Will the Leader of the House press the Secretary of State for Trade and Industry to make a statement next week on the Department's response to the Silberston report on the multi-fibre arrangement? The Government do not seem to be sufficiently seized of the serious nature of this report, which affects the clothing and textile industry which employs almost 500,000 people. In Bradford that industry employs about 14,000 people in wool and textile mills. The phasing out of the multi-fibre arrangement, which has been suggested by Professor Silberston, would put their jobs in jeopardy. The report suggests the loss of about 33,000 jobs and it is causing a good deal of concern among workers who have been most helpful and co-operative for many years in the development of the industry. I hope that the Leader of the House will press the Department for a statement so that we can ask questions about it.
The hon. Member understands that Professor Silberston's report on the implications of the multi-fibre arrangement for the United Kingdom economy represents the professor's own view. That does not mean that it is not helpful to the Government and others when they are considering this issue. However, I cannot undertake to find Government time for consideration of the report before the House prorogues. I have little doubt that there will be a chance to consider it once we return.
Is the Leader of the House aware that when he had to come to the House to change Government business last night, after midnight, some people said—hon. Members on both sides of the House but particularly Opposition Members—that he had been left holding the baby because of the Whips' inability to keep the troops in? As the right hon. and learned Gentleman probably now knows, the Government have to have 100 people in the Chamber to close a debate. The Leader of the House had to come and pick up the pieces.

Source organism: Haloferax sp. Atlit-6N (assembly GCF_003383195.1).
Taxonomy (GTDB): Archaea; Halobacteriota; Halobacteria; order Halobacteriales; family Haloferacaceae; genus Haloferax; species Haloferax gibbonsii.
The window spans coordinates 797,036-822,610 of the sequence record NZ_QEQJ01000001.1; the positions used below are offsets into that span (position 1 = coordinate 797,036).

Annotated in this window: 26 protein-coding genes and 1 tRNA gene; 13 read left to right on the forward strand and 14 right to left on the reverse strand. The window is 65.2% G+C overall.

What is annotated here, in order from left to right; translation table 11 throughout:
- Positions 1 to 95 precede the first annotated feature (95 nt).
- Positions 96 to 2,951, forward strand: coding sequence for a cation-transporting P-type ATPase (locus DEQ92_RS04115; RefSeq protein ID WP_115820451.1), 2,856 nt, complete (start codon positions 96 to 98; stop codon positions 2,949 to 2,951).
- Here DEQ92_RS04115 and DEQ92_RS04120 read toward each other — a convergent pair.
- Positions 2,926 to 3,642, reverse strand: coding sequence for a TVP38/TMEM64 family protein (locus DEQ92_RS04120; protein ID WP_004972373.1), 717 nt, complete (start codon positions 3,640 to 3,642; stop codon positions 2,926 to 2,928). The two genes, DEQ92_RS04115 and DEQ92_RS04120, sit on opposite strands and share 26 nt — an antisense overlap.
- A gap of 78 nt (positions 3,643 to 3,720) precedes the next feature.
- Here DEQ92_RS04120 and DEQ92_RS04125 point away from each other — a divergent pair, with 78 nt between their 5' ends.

One of the bones of contention in that debate, apart from the legislation itself, which is in a tidy old mess, is that the Associated British Ports (No. 2) Bill is scheduled for consideration next week. It is on——
Sometimes this place is in a hubbub and I know that you cannot hear everything, Mr. Speaker. I know that you turn a deaf ear to some of the words and expletives that are used as well—[HON. MEMBERS: "From the Tory Benches".] If the present Leader of the House had done what the last one did and had had consultations with interested parties about this flawed Bill which had as its chairman an adviser to the British Chemical Engineering Contractors Association, which had some connection with the promoters of——
But, I mean, the lad is new and I am trying to put him in the picture and explain why the Bill ought to be taken off. If the Government want the Bill they should start it again next year. If the Leader of the House does that he will make a more promising start and he might not get dragged out of bed after midnight.
The Chairman of Ways and Means, as the hon. Gentleman knows, has identified the Bill to which he referred for discussion in opposed private business at 7 o'clock next week. During the discussions I have learnt quite a lot about this interesting piece of legislation and I have no doubt I shall learn more next Wednesday, possibly even from the hon. Gentleman. He has not enlightened me greatly in his discussion of last night's proceedings because despite his lurid expectations, my right hon. and learned Friend the Chief Whip had a well-manned majority in the House. [Interruption.]